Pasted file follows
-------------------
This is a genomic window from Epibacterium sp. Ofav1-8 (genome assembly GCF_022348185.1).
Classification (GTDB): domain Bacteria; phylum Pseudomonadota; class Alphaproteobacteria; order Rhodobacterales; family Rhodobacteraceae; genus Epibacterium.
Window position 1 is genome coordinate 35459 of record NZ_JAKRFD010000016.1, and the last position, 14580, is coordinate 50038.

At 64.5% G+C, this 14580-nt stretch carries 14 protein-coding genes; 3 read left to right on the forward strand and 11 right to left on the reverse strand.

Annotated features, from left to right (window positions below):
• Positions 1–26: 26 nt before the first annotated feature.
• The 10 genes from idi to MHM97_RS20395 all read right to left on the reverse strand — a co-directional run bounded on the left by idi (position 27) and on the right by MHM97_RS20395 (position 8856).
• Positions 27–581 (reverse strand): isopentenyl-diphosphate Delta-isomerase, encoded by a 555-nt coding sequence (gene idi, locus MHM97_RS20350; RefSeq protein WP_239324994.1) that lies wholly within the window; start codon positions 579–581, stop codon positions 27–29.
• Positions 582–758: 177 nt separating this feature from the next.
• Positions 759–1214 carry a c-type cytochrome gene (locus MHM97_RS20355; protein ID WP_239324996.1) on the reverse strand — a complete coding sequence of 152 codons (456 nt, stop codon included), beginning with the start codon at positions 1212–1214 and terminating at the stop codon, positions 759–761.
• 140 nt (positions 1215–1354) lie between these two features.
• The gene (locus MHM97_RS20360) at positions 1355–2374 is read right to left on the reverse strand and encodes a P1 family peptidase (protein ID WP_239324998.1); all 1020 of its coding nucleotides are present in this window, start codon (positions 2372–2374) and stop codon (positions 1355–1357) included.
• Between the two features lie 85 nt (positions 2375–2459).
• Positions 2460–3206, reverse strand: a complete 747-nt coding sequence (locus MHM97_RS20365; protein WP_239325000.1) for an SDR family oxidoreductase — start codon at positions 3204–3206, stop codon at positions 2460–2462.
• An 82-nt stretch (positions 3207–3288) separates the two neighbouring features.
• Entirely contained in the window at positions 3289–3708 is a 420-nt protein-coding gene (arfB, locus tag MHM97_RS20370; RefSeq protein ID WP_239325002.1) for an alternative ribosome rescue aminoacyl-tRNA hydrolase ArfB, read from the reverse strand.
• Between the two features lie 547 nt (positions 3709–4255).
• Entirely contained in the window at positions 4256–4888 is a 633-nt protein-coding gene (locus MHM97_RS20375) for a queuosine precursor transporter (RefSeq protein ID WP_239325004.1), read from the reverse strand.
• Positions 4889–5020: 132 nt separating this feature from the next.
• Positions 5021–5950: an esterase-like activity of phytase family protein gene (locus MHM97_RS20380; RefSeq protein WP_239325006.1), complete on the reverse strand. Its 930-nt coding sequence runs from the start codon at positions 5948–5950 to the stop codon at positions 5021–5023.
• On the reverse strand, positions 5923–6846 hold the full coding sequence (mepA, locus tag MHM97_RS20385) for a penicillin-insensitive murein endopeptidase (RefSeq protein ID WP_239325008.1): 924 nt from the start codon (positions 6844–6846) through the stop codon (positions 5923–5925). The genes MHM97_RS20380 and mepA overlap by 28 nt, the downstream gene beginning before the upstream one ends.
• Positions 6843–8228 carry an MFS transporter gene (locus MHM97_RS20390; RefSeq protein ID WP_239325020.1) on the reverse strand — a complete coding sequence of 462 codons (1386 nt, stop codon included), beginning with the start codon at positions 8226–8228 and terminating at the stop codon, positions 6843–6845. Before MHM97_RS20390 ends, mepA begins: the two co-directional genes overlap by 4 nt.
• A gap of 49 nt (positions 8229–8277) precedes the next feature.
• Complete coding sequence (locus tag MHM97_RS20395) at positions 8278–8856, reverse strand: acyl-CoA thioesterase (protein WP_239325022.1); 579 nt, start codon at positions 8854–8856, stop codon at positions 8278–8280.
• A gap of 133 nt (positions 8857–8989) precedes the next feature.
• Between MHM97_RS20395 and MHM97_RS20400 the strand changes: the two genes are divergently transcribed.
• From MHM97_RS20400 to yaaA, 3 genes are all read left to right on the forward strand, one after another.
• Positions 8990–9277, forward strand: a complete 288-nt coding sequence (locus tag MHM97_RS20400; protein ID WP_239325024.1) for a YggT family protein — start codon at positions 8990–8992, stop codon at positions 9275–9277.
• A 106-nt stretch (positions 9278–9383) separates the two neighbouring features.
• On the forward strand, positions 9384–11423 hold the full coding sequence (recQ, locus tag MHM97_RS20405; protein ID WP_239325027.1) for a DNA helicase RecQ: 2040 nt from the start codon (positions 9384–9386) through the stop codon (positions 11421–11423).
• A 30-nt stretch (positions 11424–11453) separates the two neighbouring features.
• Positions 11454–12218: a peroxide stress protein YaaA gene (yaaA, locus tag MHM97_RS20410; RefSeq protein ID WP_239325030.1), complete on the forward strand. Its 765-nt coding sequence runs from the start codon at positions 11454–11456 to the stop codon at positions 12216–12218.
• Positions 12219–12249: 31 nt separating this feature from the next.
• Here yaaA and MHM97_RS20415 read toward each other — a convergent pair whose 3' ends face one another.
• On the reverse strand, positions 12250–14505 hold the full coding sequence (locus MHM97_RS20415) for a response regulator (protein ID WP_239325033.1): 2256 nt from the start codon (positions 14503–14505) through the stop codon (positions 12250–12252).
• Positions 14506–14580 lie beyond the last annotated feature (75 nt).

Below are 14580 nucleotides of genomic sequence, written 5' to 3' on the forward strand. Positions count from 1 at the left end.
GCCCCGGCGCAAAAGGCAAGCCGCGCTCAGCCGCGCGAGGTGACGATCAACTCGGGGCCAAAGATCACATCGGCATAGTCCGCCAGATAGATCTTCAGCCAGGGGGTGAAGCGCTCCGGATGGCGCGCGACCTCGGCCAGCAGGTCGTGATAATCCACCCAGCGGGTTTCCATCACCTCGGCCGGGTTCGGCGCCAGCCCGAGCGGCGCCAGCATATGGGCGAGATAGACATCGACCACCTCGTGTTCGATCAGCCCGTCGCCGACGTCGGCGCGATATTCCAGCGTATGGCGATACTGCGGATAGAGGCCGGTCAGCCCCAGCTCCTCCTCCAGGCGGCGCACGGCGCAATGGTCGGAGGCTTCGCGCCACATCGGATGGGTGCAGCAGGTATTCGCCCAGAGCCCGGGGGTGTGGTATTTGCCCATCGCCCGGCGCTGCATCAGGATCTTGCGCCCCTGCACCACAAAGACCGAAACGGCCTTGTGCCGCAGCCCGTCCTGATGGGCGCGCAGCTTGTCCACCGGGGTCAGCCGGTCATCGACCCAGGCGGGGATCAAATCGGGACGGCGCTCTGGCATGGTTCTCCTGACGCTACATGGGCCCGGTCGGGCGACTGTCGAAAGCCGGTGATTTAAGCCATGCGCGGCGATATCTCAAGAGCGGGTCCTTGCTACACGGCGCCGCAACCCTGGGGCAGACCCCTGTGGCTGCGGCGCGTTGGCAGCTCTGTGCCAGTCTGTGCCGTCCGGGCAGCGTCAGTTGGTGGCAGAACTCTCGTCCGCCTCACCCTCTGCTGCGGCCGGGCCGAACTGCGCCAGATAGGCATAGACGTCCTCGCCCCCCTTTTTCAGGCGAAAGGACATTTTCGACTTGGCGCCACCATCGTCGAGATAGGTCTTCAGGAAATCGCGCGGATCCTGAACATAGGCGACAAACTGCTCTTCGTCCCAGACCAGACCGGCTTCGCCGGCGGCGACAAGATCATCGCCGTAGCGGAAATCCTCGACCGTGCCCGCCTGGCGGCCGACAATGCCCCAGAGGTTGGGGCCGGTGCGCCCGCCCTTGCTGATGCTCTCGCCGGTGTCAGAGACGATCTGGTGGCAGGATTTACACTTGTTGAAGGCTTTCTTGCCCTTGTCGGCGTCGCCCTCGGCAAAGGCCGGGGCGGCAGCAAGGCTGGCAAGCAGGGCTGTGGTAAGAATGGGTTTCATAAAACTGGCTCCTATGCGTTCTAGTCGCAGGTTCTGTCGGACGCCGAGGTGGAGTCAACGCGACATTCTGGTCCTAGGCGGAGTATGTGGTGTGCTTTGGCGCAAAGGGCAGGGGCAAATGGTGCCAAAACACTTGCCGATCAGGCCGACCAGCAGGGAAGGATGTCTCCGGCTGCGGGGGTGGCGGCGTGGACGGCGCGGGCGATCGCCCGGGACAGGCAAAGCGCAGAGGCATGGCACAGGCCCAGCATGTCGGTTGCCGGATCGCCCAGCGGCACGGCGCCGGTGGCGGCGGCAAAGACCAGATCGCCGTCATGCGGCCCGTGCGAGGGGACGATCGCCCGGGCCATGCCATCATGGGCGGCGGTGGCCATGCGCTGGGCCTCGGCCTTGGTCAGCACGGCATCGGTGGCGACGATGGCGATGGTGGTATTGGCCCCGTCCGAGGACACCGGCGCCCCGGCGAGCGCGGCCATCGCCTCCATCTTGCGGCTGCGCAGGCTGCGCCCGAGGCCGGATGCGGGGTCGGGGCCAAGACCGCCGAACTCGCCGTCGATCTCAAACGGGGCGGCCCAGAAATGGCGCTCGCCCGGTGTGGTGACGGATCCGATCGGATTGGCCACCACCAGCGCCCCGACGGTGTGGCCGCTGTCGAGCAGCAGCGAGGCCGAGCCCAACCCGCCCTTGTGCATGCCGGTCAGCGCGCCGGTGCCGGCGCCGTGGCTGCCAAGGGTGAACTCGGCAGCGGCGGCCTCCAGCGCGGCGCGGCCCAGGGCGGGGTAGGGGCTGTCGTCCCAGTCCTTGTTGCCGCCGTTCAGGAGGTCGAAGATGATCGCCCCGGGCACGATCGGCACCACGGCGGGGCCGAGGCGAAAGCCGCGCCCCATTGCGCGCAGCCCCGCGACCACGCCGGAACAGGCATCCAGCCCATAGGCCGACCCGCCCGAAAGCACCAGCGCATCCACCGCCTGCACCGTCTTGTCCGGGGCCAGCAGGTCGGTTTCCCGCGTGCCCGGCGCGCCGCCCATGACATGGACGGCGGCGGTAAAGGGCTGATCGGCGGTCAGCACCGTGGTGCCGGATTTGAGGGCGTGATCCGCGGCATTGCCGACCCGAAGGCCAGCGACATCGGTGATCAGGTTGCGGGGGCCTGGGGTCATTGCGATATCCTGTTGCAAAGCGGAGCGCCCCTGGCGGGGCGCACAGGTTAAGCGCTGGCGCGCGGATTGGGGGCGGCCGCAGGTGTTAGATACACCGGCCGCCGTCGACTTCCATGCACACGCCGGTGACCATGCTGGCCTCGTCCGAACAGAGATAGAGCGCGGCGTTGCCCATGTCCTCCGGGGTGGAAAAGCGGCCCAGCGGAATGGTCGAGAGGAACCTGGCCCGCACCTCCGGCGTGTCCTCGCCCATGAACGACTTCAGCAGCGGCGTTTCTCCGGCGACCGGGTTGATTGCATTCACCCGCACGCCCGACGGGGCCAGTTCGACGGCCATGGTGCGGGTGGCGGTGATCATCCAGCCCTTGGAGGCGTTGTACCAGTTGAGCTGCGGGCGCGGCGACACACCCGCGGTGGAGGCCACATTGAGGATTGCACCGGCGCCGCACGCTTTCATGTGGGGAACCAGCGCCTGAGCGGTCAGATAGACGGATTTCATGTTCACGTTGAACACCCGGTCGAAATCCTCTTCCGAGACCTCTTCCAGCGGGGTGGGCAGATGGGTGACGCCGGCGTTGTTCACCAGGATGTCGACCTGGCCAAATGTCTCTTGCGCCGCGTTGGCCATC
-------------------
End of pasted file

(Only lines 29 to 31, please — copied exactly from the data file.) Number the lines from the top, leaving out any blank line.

• A 106-nt stretch (positions 9278–9383) separates the two neighbouring features.
• On the forward strand, positions 9384–11423 hold the full coding sequence (recQ, locus tag MHM97_RS20405; protein ID WP_239325027.1) for a DNA helicase RecQ: 2040 nt from the start codon (positions 9384–9386) through the stop codon (positions 11421–11423).
• A 30-nt stretch (positions 11424–11453) separates the two neighbouring features.